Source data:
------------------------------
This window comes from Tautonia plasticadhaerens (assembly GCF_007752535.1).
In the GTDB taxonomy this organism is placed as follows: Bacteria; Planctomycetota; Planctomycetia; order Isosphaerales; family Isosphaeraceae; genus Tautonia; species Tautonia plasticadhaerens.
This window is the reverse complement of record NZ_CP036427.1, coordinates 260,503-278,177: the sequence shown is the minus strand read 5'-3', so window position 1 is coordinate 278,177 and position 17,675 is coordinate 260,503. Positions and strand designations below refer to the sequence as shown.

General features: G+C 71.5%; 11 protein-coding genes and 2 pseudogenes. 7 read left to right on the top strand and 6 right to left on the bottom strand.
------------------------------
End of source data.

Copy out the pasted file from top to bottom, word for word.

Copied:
This window comes from Tautonia plasticadhaerens (assembly GCF_007752535.1).
In the GTDB taxonomy this organism is placed as follows: Bacteria; Planctomycetota; Planctomycetia; order Isosphaerales; family Isosphaeraceae; genus Tautonia; species Tautonia plasticadhaerens.
This window is the reverse complement of record NZ_CP036427.1, coordinates 260,503-278,177: the sequence shown is the minus strand read 5'-3', so window position 1 is coordinate 278,177 and position 17,675 is coordinate 260,503. Positions and strand designations below refer to the sequence as shown.

General features: G+C 71.5%; 11 protein-coding genes and 2 pseudogenes. 7 read left to right on the top strand and 6 right to left on the bottom strand.